Pity the foolish food police at the Center for Science in the Public Interest (CSPI). Just one day after they called for tobacco-style warnings on soda cans, science drops a bombshell in their laps.
New research published in the prestigious Lancet medical journal is one of many recent scientific studies reporting that physical activity, not caloric intake, plays the chief role in determining childhood obesity. The authors of the Lancet study wrote that their findings:
… suggest that habitual activity plays an important role in weight gain, with no parallel evidence that energy intake had a similar role … the drastic decline in habitual activity during adolescence might be a major factor in the doubling of the rate of obesity development in the USA in the past two decades, since no concomitant increase in energy intake was apparent.
The Lancet study is no mere scientific outlier. A number of other studies, including the three quoted below, have already pointed out what this latest one corroborates:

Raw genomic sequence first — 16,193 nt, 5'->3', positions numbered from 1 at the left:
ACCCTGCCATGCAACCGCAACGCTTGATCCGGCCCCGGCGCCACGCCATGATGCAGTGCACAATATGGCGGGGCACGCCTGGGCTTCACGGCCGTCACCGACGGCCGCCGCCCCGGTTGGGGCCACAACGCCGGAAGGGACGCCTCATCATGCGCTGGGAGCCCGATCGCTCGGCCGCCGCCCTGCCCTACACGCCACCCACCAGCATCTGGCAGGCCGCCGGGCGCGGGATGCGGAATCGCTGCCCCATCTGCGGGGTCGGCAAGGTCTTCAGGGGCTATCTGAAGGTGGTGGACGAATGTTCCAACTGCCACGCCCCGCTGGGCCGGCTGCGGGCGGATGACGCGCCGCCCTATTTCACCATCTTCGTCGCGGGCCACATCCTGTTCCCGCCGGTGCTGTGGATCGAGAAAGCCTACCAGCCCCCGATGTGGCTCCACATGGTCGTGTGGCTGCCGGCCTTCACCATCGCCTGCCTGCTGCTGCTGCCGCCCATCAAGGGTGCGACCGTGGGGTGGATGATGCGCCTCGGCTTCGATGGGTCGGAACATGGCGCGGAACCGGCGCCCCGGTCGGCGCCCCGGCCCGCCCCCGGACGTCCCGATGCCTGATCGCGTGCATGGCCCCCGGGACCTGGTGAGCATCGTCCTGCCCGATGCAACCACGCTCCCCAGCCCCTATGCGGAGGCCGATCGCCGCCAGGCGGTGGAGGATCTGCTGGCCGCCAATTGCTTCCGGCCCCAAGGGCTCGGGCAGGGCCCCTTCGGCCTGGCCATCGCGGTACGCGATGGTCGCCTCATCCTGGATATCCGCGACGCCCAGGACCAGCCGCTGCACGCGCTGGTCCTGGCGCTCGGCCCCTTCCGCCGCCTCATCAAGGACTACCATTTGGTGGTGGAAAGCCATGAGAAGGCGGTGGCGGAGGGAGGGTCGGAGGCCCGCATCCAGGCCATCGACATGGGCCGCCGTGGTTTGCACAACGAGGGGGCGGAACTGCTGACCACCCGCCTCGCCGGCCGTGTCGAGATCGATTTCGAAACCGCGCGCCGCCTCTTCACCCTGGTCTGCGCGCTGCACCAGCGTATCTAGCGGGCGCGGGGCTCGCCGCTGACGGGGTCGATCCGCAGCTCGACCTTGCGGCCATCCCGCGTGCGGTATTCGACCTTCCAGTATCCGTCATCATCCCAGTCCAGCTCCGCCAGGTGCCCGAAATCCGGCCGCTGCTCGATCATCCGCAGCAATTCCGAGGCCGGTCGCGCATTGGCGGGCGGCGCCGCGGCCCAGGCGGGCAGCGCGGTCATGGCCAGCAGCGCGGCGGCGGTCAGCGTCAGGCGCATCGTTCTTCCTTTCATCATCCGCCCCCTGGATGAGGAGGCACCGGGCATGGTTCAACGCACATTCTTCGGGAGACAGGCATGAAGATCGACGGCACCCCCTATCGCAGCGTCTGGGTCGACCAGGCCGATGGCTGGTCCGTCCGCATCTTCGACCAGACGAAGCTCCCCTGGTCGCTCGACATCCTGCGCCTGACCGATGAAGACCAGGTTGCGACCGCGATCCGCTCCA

“It is often assumed that the increase in pediatric obesity has occurred because of an increase in caloric intake. However, the data do not substantiate this.”
— Journal of Clinical Endocrinology & Metabolism, 2004
“The lack of evidence of a general increase in energy [food] intake among youths despite an increase in the prevalence of overweight suggests that physical inactivity is a major public health challenge in this age group.”
— American Journal of Clinical Nutrition, 2000
“Of the 7 dietary and physical activity variables examined in this cross-sectional study, insufficient vigorous physical activity was the only risk factor for higher body mass index for adolescent boys and girls … Interestingly, in this group of adolescents, increased energy intake (higher kilojoules) was related to decreased overweight status. At first, this finding appears contradictory. However, given the increasing levels of vigorous activity among this group, it is likely that they expend greater amounts of energy, creating a favorable energy balance.”
— Archives of Pediatric & Adolescence Medicine, 2004